Score the loaves as desired and prepare your oven for baking with steam.

I then baked on my oven stone with steam at 450 degrees until both loaves were golden brown and reached an internal temperature of 205 - 210 degrees F.  I left them in the oven for 15 minutes with the heat turned off and the door open a crack to get the crust a little harder.

This bread has been submitted to Yeast Spotting here at http://www.wildyeastblog.com/

Comments

dabrownman's picture
dabrownman

Very nice spring this time to go with the color of the crust and the nice open crumb.     It's almost like you are getting the hang of this baking bread thing :-)  You are so lucky.  There is never any left over fried plantains around here!  Wish I could taste that bread but I am going to bake the mocha first.  Did you see the pink centered bialys breadsong made?  She posted them on my bialy thread.  Coolest things you ever saw.  Now we have to name them!

Nice baking Ian

isand66's picture
isand66

Thanks DA....if I make this one or you decide to try, I suggest bumping up the amount of plantains.  I am happy with the way it came out but wish the plantains were more noticeable in the taste.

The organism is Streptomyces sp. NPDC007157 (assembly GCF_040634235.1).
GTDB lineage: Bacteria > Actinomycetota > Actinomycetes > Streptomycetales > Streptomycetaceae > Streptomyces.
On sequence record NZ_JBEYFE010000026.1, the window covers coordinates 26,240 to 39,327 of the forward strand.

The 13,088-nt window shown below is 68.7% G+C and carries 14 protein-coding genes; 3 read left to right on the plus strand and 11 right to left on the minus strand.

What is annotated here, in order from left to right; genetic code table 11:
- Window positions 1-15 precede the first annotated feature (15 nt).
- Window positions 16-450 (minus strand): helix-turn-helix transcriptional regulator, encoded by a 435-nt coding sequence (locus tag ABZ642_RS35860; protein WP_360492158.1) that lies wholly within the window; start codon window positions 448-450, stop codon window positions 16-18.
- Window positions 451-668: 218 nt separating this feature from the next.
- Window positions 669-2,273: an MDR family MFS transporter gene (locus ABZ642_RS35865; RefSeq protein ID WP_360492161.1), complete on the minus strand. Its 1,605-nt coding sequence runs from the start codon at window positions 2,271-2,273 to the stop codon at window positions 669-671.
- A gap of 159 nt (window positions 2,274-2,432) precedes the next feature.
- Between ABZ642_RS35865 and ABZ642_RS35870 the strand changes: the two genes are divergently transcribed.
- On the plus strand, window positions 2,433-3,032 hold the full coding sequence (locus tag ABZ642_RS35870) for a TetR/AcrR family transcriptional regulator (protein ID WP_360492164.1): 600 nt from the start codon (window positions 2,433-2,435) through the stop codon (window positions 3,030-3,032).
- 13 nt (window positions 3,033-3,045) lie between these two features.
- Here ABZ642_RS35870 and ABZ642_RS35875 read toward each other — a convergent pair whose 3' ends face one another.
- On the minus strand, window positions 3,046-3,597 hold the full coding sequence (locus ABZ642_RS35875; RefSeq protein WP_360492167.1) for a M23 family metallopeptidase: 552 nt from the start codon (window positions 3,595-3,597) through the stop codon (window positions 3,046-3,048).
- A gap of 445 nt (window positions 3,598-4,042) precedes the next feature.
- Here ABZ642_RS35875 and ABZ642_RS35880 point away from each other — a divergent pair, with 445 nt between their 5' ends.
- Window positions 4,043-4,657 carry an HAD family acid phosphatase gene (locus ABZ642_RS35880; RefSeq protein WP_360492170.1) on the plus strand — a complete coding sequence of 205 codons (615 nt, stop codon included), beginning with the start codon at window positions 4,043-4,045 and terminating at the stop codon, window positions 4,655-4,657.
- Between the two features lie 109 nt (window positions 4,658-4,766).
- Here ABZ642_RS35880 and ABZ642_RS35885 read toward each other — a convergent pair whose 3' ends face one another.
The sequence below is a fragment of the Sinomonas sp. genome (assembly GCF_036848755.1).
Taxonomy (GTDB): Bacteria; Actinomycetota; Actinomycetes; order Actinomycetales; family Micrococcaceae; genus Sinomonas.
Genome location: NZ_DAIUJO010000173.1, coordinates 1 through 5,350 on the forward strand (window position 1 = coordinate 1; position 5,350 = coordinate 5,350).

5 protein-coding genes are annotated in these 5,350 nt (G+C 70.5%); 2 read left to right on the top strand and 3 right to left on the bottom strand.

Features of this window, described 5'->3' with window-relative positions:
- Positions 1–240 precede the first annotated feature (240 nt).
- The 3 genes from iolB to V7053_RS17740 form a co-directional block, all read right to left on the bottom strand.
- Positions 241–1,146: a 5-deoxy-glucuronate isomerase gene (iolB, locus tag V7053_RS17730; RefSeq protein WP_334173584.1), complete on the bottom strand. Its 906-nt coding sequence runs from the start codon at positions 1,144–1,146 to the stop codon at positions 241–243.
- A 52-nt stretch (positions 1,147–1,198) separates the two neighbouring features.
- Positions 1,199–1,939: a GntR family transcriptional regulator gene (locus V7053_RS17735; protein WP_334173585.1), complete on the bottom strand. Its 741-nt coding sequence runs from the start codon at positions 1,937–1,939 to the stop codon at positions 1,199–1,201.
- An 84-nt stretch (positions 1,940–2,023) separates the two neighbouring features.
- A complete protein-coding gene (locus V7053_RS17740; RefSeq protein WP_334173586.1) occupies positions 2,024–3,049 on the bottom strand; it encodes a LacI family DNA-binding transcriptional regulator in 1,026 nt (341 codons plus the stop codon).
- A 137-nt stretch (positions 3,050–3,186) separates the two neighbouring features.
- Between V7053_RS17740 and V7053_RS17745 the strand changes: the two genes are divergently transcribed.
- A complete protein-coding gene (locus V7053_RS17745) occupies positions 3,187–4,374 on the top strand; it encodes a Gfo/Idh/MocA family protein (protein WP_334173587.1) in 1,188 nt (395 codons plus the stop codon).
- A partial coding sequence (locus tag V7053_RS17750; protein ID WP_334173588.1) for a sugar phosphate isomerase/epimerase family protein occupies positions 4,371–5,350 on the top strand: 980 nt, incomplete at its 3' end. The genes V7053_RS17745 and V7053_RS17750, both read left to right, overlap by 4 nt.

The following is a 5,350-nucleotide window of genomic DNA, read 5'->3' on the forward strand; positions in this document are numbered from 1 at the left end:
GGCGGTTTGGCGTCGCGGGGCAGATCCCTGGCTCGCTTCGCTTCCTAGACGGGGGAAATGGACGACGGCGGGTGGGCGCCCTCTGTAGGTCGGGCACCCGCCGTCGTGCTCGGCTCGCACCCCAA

I did see your bialy thread with Breadsong's pink bialy and that was pretty cool!  Not sure what she used to make that topping so pink but it's worthy of a DA name :).

Just took my YW creamcheese cherry lemonade rolls out....couldn't resist and had to try one...not too shabby :)

Will post tomorrow some time.

Some grilled plantains may be in order for tomorrow's flank steak dinner me thinks....

Regards,
Ian

Frazestart's picture
Frazestart

The bread looks great! If you want a more pronounced (sweet) plantain taste, try using plantains that are fully ripe, i.e., with the peel turning black and the flesh starting to soften a bit. Also, if you want to avoid frying, you can bake the plantains in the oven for about half an hour instead.

isand66's picture
isand66

Thanks for the comment.  I have used ripe plantains to grill them and you are 100% right that the riper they are the sweeter they are.

Appreciate it.


Regards,

Ian

dabrownman's picture
dabrownman

The pink in breadsongs bialy topping was from red onions being used instead of white.  As great as hers turned out, I can't believe that red onions aren't in the standard bialy.  Who would want an non pink one?

isand66's picture
isand66

Kind of figured it must have been red onions, but they look so pink I wasn't sure.

I'm all for it!

FlourChild's picture
FlourChild

Gorgeous loaves!  I love how you've achieved a nice,  high, well-expanded bread despite having a lot of ingredients that can compromise structure (plantains, oat flour, whole grains, etc.).  Great job.

isand66's picture
isand66

Thank you FlourChild.

Appreciate the praise.

I have been very happy lately with many of my bakes using whole grains and add ins while maintaining an open crumb and good rise.

Regards,

Ian